The fine print matters in termination letters, even in mass layoffs. The wrongful dismissal case of Moffatt v. Prospera Credit Union, 2021 BCSC 2463 is a cautionary tale for employers in British Columbia. In Moffatt, the Court took the highly unusual step of ordering the employer to pay punitive damages for mistakes in its termination letter. In doing so, the Court recognized the vulnerability of recently terminated employees:
This is a situation concerning recently terminated employees who are potentially significantly vulnerable, and in distress. The Defendant’s lack of attention to detail in the termination letter, especially where the errors fall so clearly in their favour, is unacceptable, and draws an award of punitive damages.
The errors in the termination letter included: (1) an offer of two weeks pay pursuant to the Employment Standards Act which was less than the three months the employee was entitled to receive based on her employment contract, and (2) a doubling of the non-solicitation period of the employee’s contract. The Court also noted that the employer instructed the employee to sign a release of claims within one week.
Punitive damages are rarely awarded in wrongful dismissal cases. The Supreme Court of Canada has stated that “conduct meriting punitive damages awards must be ‘harsh, vindictive, reprehensible and malicious’, as well as ‘extreme in its nature and such that by any reasonable standard it is deserving of full condemnation and punishment.’” Honda Canada Inc. v. Keays, 2008 SCC 39.
In Moffatt, the employer argued that the errors were not intentional, harsh, vindictive, reprehensible or malicious, but were an oversight that occurred while preparing over 100 termination letters as part of a reorganization. Basically, the argument was that it was just a mistake. In rejecting this argument, the Court stated:
[T]here is an obligation on an employer terminating an employee in such circumstances to act in good faith and reasonably. A ‘cookie cutter’ termination letter drafted without regarding to the individual circumstances of each employee falls short of the standard required.
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The volume of termination letters an employer issues does not lessen the obligation to ensure they are correct. There is no volume discount on correctness for termination letters.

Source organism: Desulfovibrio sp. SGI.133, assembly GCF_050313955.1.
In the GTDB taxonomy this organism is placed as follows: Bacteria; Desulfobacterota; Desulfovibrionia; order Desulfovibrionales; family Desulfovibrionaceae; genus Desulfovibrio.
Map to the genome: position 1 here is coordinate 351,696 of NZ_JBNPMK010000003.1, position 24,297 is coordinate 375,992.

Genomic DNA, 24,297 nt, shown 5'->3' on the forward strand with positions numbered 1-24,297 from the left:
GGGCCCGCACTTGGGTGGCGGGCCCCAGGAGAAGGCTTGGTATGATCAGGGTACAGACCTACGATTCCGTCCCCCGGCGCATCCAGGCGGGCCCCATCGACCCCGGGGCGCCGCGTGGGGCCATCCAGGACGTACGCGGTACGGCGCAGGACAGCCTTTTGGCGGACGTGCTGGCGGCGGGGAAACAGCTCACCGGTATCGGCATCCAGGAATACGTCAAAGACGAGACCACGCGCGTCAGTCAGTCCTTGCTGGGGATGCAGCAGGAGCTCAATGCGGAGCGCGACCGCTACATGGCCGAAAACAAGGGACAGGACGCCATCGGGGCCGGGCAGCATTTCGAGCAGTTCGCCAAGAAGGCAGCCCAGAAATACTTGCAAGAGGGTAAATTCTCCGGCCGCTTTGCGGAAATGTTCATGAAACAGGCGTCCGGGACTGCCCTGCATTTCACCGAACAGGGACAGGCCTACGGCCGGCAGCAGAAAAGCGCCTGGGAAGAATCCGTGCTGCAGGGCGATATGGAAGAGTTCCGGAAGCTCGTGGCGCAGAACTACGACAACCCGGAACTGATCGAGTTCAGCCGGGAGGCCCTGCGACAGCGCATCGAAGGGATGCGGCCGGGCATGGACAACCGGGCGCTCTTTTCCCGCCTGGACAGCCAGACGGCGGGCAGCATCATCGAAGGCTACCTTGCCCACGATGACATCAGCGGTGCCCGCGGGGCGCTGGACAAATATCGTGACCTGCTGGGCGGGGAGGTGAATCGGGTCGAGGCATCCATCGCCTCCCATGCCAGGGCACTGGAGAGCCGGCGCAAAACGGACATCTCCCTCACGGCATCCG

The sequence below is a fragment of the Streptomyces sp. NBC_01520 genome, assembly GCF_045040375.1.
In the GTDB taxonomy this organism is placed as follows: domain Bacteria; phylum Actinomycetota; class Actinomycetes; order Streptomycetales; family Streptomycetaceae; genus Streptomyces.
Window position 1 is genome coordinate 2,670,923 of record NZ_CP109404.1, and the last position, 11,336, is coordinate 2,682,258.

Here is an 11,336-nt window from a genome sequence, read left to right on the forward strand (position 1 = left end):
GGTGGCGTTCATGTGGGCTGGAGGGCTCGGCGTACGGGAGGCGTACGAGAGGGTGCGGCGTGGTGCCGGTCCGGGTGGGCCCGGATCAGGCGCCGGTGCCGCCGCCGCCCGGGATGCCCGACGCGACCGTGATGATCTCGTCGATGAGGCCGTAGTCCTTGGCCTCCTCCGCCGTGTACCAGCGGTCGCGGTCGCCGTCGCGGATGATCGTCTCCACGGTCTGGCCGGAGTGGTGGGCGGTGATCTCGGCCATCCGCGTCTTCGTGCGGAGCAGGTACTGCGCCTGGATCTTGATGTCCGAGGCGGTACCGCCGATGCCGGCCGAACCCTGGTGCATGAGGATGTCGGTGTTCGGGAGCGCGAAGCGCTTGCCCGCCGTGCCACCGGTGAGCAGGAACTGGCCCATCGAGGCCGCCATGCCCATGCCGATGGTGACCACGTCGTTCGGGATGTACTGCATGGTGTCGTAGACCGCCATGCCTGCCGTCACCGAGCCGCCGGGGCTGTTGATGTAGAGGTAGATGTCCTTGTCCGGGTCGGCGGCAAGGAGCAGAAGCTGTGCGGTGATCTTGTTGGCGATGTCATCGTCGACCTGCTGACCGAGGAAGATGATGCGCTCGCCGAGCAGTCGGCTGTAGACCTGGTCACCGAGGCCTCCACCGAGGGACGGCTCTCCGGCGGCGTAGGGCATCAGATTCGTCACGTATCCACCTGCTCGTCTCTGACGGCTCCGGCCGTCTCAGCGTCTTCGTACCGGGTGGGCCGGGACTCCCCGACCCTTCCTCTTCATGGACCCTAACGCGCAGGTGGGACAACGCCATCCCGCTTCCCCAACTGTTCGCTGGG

The employer also argued that it was willing to correct the errors when the employee’s lawyer pointed them out. The Court refused to let the employer off the hook:
The Defendant’s argument highlights the crux of the problem. In this instance, the Plaintiff hired a lawyer. Had she not, these errors may not have been discovered and corrected. Given the circumstances of a termination, and its highly emotionally charged nature, it is equally as likely that the plaintiff, or others in her position, could have simply signed the termination letter.
The Court acknowledged the test for punitive damages from Honda but noted that punitive damages may also promote the goals of deterrence and denunciation. The Court went on to award punitive damages for the “purposes of deterrence and denunciation” in the amount equivalent to two-and-a-half months’ salary which was the amount the employee would have lost if she had signed the termination letter. While not calculated in the decision, this appears to be around $7,500 in punitive damages. The punitive damages were in addition to an award of 3 months’ pay in lieu of notice.
Lesson for Employers: Termination letters should be prepared meticulously with careful reference to the employee’s employment agreement and the requirements of the Employment Standards Act. Even innocent mistakes can be costly.
Lessons for Employees: Do not take an employer’s termination letter at face value. Refer to your employment contract and the Employment Standards Act before signing a termination letter or release and have your termination package reviewed by an experienced employment lawyer.
This blog is not intended to serve as legal advice, and only provides general information. Every situation must be considered on its own facts. Need legal advice? Contact us by phone at 604 535-7063 or email [email protected].